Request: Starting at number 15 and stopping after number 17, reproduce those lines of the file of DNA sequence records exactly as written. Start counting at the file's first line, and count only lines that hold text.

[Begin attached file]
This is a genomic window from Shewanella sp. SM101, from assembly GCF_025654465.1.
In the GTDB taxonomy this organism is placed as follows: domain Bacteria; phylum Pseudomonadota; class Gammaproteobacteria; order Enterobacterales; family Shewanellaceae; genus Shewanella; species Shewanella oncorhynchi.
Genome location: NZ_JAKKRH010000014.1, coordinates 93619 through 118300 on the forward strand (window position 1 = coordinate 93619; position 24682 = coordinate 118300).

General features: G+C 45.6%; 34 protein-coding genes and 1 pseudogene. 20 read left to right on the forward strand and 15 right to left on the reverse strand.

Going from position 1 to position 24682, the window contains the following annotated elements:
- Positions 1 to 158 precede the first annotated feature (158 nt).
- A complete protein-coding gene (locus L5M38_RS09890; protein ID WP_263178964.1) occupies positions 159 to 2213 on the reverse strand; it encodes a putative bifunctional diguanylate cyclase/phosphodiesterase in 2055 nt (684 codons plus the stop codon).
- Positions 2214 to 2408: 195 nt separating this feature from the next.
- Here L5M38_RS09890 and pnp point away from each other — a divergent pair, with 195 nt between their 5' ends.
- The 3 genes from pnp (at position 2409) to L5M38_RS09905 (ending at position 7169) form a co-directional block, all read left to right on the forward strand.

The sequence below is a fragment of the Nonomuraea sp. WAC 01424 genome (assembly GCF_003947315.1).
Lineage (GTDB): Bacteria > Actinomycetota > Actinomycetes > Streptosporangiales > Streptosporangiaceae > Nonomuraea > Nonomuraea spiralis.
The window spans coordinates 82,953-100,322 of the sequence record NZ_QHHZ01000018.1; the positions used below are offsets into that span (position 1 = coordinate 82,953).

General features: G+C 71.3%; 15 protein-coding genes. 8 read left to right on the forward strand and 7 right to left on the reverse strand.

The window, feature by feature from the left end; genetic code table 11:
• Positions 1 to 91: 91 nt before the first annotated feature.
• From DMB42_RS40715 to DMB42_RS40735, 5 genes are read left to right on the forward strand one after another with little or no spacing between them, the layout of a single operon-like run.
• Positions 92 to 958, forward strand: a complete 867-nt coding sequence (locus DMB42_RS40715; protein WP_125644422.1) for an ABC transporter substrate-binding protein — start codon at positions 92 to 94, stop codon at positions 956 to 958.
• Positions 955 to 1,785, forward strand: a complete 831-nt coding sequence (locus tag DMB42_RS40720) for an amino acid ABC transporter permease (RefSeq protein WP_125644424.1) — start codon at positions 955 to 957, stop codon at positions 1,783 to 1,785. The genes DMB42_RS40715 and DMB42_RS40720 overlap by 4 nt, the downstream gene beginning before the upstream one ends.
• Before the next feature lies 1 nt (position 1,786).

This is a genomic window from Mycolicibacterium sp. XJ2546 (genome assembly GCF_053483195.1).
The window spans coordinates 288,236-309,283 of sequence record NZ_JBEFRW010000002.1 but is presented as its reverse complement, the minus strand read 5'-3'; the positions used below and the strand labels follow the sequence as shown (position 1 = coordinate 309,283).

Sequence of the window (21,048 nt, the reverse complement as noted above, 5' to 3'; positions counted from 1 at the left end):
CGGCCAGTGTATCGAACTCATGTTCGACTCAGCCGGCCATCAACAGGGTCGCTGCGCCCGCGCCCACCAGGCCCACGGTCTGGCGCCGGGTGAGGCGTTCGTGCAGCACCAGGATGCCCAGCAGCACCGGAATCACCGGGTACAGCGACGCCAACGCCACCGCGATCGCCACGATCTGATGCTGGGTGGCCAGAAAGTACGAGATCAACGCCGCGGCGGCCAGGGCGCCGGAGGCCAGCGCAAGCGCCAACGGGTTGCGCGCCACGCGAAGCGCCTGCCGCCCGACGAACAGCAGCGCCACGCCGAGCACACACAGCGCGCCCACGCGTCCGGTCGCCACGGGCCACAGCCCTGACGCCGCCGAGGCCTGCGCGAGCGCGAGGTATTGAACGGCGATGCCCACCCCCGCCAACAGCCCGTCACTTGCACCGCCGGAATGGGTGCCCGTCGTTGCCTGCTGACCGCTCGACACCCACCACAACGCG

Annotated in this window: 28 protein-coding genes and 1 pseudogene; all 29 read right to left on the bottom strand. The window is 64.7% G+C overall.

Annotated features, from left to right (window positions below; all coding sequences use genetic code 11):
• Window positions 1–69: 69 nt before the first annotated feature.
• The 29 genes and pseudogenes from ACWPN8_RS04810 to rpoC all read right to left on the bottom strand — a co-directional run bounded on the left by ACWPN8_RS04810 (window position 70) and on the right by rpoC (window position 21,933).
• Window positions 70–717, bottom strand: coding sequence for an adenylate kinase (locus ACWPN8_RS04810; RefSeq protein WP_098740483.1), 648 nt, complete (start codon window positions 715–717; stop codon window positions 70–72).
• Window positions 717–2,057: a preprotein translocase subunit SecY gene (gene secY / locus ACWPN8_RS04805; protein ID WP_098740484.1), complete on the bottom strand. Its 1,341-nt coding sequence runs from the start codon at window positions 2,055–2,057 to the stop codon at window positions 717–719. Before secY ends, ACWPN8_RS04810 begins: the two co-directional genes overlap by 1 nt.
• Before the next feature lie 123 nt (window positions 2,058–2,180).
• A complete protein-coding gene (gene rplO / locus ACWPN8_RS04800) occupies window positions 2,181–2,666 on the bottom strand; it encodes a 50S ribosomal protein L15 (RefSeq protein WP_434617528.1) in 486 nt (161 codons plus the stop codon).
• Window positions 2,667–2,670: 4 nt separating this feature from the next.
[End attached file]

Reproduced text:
The window, feature by feature from the left end; genetic code table 11:
• Positions 1 to 91: 91 nt before the first annotated feature.
• From DMB42_RS40715 to DMB42_RS40735, 5 genes are read left to right on the forward strand one after another with little or no spacing between them, the layout of a single operon-like run.